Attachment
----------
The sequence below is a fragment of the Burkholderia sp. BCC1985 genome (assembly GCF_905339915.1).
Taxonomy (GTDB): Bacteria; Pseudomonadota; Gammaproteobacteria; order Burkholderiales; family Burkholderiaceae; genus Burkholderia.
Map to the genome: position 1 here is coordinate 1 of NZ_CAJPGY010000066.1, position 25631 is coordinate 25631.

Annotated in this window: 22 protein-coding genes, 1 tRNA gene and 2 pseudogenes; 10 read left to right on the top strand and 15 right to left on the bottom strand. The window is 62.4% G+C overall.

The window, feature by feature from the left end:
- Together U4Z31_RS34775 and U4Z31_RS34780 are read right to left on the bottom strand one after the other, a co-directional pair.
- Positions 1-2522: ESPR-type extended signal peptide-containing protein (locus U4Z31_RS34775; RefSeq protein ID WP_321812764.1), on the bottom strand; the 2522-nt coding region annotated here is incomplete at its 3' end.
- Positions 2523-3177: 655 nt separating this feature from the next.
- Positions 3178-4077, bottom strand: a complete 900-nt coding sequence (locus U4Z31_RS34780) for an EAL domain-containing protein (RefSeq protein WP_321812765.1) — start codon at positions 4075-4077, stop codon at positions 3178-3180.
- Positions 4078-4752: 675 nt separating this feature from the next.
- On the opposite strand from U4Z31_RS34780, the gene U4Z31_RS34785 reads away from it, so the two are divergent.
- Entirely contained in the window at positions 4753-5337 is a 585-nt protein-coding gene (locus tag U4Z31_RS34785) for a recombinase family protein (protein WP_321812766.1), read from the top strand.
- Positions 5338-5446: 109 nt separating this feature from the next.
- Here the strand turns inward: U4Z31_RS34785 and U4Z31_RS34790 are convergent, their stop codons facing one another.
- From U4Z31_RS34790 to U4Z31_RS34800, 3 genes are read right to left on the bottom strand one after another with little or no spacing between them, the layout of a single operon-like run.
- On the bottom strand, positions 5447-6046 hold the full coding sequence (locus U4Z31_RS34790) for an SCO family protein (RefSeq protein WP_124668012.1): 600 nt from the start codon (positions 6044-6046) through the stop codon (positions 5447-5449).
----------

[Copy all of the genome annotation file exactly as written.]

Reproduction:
The sequence below is a fragment of the Burkholderia sp. BCC1985 genome (assembly GCF_905339915.1).
Taxonomy (GTDB): Bacteria; Pseudomonadota; Gammaproteobacteria; order Burkholderiales; family Burkholderiaceae; genus Burkholderia.
Map to the genome: position 1 here is coordinate 1 of NZ_CAJPGY010000066.1, position 25631 is coordinate 25631.

Annotated in this window: 22 protein-coding genes, 1 tRNA gene and 2 pseudogenes; 10 read left to right on the top strand and 15 right to left on the bottom strand. The window is 62.4% G+C overall.

The window, feature by feature from the left end:
- Together U4Z31_RS34775 and U4Z31_RS34780 are read right to left on the bottom strand one after the other, a co-directional pair.
- Positions 1-2522: ESPR-type extended signal peptide-containing protein (locus U4Z31_RS34775; RefSeq protein ID WP_321812764.1), on the bottom strand; the 2522-nt coding region annotated here is incomplete at its 3' end.
- Positions 2523-3177: 655 nt separating this feature from the next.
- Positions 3178-4077, bottom strand: a complete 900-nt coding sequence (locus U4Z31_RS34780) for an EAL domain-containing protein (RefSeq protein WP_321812765.1) — start codon at positions 4075-4077, stop codon at positions 3178-3180.
- Positions 4078-4752: 675 nt separating this feature from the next.
- On the opposite strand from U4Z31_RS34780, the gene U4Z31_RS34785 reads away from it, so the two are divergent.
- Entirely contained in the window at positions 4753-5337 is a 585-nt protein-coding gene (locus tag U4Z31_RS34785) for a recombinase family protein (protein WP_321812766.1), read from the top strand.
- Positions 5338-5446: 109 nt separating this feature from the next.
- Here the strand turns inward: U4Z31_RS34785 and U4Z31_RS34790 are convergent, their stop codons facing one another.
- From U4Z31_RS34790 to U4Z31_RS34800, 3 genes are read right to left on the bottom strand one after another with little or no spacing between them, the layout of a single operon-like run.
- On the bottom strand, positions 5447-6046 hold the full coding sequence (locus U4Z31_RS34790) for an SCO family protein (RefSeq protein WP_124668012.1): 600 nt from the start codon (positions 6044-6046) through the stop codon (positions 5447-5449).